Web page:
Open Source Lent

March 11, 2011
Random

I’ve found that most casually religious people I know who grew up with a religion in their family, usually pay attention to at least one holiday or religious rule.  I have Jewish friends who will do nothing except try their best to not eat bread on Passover, or won’t do any work for one Sabbath a year (i.e. turn on a light).  I’m a textbook Cafeteria Catholic who happens to pay close attention to Lent. 

I use the holiday to try to better myself and show that I can give something up for 40 days.  In the past I’ve given up: meat, coffee, cookies, sugar, French fries (I LOVE French fries), beer, and a few other things.  I look at it as an excuse to try something different – I may not be a vegetarian, but I have a taste of what it’s like (no pun intended).  I would argue that Odysseus did the same thing when he ordered his crew to plug their ears with beeswax and tie him to the mast of his ship, so that he could hear the songs of the Sirens as they sailed by.

A few years ago, a friend of mine (Nicole) suggested that I could give something away instead of giving something up.  I thought this was a brilliant idea, so that year I donated something to charity/goodwill for every day of lent.  It started with a couple things I had lying around the house, and eventually I was de-cluttering my home of stuff I had stored away for years.  I was amazed how positive it was: I was refocusing what many people feel as an internal religious experience into an external one.

I struggled quite a bit with what I wanted to do this year, and decided I wanted to help the industry I’m involved in.  I will be donating to a free or open source project for every day of lent.  I use quite a bit of open source tools every day, and I’m admittedly too lazy to bother to donate.  The truth is, I would probably buy an app on my iPhone without even thinking about it, but some of these developers of open source projects would love $3 dollars.  Even if it only buys a beer, at least they get some recognition for their time.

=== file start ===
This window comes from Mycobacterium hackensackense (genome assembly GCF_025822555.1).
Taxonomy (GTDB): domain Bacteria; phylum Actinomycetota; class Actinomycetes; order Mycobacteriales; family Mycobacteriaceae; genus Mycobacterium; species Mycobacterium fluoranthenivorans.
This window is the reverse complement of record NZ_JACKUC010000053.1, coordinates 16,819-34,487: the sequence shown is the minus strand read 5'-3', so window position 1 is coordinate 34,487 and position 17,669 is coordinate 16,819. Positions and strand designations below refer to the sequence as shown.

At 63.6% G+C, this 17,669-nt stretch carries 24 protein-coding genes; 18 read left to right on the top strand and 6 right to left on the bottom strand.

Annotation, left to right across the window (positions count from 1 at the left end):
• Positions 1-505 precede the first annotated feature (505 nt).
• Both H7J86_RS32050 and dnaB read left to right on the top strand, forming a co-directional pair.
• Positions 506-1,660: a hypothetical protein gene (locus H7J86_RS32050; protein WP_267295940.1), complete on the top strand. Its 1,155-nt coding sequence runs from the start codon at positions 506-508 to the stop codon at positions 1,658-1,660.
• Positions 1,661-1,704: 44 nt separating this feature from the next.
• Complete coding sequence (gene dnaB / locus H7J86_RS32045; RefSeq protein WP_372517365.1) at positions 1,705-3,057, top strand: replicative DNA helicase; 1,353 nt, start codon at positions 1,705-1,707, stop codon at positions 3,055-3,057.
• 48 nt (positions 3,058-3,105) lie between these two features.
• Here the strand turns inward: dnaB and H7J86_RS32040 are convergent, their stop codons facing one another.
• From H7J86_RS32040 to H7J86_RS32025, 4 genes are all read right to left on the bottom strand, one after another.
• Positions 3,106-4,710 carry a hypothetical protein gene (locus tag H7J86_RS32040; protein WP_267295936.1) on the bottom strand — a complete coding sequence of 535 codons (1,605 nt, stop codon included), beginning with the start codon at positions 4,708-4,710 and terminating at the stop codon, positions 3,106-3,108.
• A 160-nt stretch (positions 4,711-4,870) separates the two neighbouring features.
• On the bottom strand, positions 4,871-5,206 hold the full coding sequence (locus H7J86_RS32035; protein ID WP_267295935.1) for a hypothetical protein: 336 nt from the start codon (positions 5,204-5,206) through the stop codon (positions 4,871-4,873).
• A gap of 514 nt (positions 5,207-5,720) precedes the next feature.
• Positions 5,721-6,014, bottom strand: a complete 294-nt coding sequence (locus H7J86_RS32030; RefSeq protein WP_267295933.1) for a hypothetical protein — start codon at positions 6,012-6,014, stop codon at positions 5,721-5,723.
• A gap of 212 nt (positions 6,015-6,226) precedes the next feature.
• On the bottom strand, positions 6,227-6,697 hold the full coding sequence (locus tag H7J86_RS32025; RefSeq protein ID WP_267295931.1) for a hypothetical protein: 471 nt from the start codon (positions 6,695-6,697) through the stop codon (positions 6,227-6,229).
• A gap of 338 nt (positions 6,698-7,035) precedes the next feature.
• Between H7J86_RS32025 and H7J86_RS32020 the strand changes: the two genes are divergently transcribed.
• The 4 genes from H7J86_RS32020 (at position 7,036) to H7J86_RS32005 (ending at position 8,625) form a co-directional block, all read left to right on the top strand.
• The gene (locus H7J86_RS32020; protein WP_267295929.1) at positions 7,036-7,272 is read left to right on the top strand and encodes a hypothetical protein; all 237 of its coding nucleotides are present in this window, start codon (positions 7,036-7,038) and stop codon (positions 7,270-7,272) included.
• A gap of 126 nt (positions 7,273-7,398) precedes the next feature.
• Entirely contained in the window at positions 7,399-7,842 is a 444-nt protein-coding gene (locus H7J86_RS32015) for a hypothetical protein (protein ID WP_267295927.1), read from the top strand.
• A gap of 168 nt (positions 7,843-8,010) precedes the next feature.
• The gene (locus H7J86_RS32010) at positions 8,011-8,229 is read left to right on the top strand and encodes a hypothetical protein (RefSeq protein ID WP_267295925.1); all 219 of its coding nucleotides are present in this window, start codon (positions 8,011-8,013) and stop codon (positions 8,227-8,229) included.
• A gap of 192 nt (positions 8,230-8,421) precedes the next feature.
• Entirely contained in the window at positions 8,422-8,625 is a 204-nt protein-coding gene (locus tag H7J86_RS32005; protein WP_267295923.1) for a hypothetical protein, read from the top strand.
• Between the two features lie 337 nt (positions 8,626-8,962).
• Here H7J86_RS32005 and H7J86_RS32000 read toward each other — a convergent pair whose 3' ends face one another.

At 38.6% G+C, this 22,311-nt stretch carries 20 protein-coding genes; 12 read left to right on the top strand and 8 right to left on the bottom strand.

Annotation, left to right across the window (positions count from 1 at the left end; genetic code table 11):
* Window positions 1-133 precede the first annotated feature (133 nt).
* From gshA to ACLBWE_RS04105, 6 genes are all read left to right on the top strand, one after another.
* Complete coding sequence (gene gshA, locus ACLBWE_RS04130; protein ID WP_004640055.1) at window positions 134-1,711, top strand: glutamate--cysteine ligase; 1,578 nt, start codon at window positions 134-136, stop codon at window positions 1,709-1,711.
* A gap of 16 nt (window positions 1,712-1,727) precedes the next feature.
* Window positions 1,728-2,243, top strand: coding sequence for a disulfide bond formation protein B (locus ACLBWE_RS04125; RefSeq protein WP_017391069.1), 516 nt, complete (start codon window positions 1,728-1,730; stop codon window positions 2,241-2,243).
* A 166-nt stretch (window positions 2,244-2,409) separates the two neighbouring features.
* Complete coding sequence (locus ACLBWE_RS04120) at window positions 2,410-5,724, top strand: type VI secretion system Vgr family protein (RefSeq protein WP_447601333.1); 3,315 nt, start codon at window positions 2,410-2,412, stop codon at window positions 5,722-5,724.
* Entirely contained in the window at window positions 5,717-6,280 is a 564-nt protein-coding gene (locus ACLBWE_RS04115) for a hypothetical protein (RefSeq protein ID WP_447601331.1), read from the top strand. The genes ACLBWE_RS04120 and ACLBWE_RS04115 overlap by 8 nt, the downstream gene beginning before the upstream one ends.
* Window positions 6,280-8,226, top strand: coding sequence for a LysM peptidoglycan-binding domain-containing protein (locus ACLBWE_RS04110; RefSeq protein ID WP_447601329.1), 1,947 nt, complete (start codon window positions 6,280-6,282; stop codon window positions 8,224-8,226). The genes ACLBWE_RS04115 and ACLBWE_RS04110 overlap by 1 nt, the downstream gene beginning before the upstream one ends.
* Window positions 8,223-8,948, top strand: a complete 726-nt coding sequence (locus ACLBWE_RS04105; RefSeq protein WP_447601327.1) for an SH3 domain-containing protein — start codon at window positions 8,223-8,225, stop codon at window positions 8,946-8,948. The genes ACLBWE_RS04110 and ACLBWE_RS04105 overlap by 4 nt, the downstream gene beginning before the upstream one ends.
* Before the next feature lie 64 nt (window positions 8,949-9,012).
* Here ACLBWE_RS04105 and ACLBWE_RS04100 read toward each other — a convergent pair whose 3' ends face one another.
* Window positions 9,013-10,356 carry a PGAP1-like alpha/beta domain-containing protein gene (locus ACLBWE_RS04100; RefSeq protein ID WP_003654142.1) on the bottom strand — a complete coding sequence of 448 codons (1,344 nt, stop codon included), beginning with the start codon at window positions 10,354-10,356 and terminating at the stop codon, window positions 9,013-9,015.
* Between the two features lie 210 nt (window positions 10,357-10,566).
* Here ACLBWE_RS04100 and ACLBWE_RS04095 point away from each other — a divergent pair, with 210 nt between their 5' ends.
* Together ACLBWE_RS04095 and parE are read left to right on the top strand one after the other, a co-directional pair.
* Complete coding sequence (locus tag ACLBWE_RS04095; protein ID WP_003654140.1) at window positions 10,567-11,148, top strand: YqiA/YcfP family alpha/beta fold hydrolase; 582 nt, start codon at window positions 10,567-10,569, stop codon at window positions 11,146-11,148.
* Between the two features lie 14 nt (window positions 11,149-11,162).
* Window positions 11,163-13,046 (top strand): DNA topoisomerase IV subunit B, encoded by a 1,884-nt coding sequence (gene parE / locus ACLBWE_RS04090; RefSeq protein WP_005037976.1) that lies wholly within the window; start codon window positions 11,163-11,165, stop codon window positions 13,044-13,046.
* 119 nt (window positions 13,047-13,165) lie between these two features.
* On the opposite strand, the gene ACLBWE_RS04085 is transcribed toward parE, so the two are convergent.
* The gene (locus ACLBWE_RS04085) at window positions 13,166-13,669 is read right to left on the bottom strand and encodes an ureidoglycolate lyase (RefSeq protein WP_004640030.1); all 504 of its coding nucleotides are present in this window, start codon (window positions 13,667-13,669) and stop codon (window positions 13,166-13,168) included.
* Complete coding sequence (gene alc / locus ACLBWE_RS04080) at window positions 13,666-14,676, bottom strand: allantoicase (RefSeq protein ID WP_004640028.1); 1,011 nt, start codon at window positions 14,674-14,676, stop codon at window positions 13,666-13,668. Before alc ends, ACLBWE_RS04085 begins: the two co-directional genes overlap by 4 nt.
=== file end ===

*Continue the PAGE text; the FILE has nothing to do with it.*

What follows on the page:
I also thought it would be a cool way of promoting certain tools I use every day.  I’m always curious as to the tools other people use for certain tasks, so maybe my list will help someone else find the tool they have always been searching for.  I plan to post each donation on twitter (http://twitter.com/jjerome).   I don’t have a lot of followers on Twitter, but it makes a nice way to keep an active list.

I already have a list of ideas, but not quite 40 of them.  Let me know if you have any suggestions!

Update!

Here are the projects I donated to for Lent in 2011. 

3/09/2011 Launchy 
3/10/2011 ssms tools pack
3/11/2011 TWiT Leo Laporte
3/12/2011 TortoiseSVN
3/13/2011 NUnit
3/14/2011 Notepad++
3/15/2011 irfanview
3/16/2011 AstroGrep
3/17/2011 Mantis
3/18/2011 Angry IP Scanner
3/19/2011 Subversion (Apache foundation)
3/20/2011 Wikipedia
3/21/2011 FileZilla
3/22/2011 Firefox
3/23/2011 PDF Creator
3/24/2011 Gimp for Windows (http://gimp-win.sourceforge.net)
3/25/2011 OpenOffice.org
3/26/2011 VLCQui
3/27/2011 Audacity
3/28/2011 FSF
3/29/2011 jQuery 
3/30/2011 sharpdevelop 
3/31/2011 Eclipse
4/01/2011 dosbox 
4/02/2011 thunderbird
4/03/2011 apache http server
4/04/2011 python
4/05/2011 EFF
4/06/2011 Creative Commons
4/07/2011 lightbox
4/08/2011 Eraser
4/09/2011 TuxPaint
4/10/2011 LibreOffice
4/11/2011 OpenStreetMap
4/12/2011 aspell
4/13/2011 GTK+
4/14/2011 Spybot - Search & Destroy
4/15/2011 Truecrypt
4/16/2011 VirtualDub
4/17/2011 Rockbox
4/18/2011 portableapps.com
4/19/2011 WinDirStat
4/20/2011 Project Gutenberg
4/21/2011 Greenshot
4/22/2011 gnucash
4/23/2011 Cinemetropolis by the Blue Scholars
4/24/2011 (Easter!) Twuffer

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